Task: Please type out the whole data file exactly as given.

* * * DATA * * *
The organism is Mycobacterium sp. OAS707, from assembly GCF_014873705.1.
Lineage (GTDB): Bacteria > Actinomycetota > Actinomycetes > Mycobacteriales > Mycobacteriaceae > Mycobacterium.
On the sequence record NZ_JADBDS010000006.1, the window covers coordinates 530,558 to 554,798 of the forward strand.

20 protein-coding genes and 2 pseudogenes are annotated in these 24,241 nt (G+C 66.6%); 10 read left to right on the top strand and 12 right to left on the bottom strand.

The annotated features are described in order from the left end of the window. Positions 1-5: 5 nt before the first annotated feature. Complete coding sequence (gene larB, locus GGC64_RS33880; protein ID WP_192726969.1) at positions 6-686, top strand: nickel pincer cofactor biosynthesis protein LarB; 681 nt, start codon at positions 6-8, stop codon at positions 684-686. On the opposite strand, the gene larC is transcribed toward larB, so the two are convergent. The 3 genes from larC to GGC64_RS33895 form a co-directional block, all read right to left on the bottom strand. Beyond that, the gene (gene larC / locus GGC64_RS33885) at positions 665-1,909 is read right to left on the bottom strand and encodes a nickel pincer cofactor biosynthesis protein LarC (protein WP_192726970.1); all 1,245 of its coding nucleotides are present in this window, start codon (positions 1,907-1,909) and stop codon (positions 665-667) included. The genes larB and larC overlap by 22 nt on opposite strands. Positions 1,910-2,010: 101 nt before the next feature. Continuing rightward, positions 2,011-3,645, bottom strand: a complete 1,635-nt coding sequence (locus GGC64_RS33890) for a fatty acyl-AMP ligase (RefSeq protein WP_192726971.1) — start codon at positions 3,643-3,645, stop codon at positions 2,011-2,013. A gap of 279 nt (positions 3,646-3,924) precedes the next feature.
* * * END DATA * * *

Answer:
The organism is Mycobacterium sp. OAS707, from assembly GCF_014873705.1.
Lineage (GTDB): Bacteria > Actinomycetota > Actinomycetes > Mycobacteriales > Mycobacteriaceae > Mycobacterium.
On the sequence record NZ_JADBDS010000006.1, the window covers coordinates 530,558 to 554,798 of the forward strand.

20 protein-coding genes and 2 pseudogenes are annotated in these 24,241 nt (G+C 66.6%); 10 read left to right on the top strand and 12 right to left on the bottom strand.

The annotated features are described in order from the left end of the window. Positions 1-5: 5 nt before the first annotated feature. Complete coding sequence (gene larB, locus GGC64_RS33880; protein ID WP_192726969.1) at positions 6-686, top strand: nickel pincer cofactor biosynthesis protein LarB; 681 nt, start codon at positions 6-8, stop codon at positions 684-686. On the opposite strand, the gene larC is transcribed toward larB, so the two are convergent. The 3 genes from larC to GGC64_RS33895 form a co-directional block, all read right to left on the bottom strand. Beyond that, the gene (gene larC / locus GGC64_RS33885) at positions 665-1,909 is read right to left on the bottom strand and encodes a nickel pincer cofactor biosynthesis protein LarC (protein WP_192726970.1); all 1,245 of its coding nucleotides are present in this window, start codon (positions 1,907-1,909) and stop codon (positions 665-667) included. The genes larB and larC overlap by 22 nt on opposite strands. Positions 1,910-2,010: 101 nt before the next feature. Continuing rightward, positions 2,011-3,645, bottom strand: a complete 1,635-nt coding sequence (locus GGC64_RS33890) for a fatty acyl-AMP ligase (RefSeq protein WP_192726971.1) — start codon at positions 3,643-3,645, stop codon at positions 2,011-2,013. A gap of 279 nt (positions 3,646-3,924) precedes the next feature.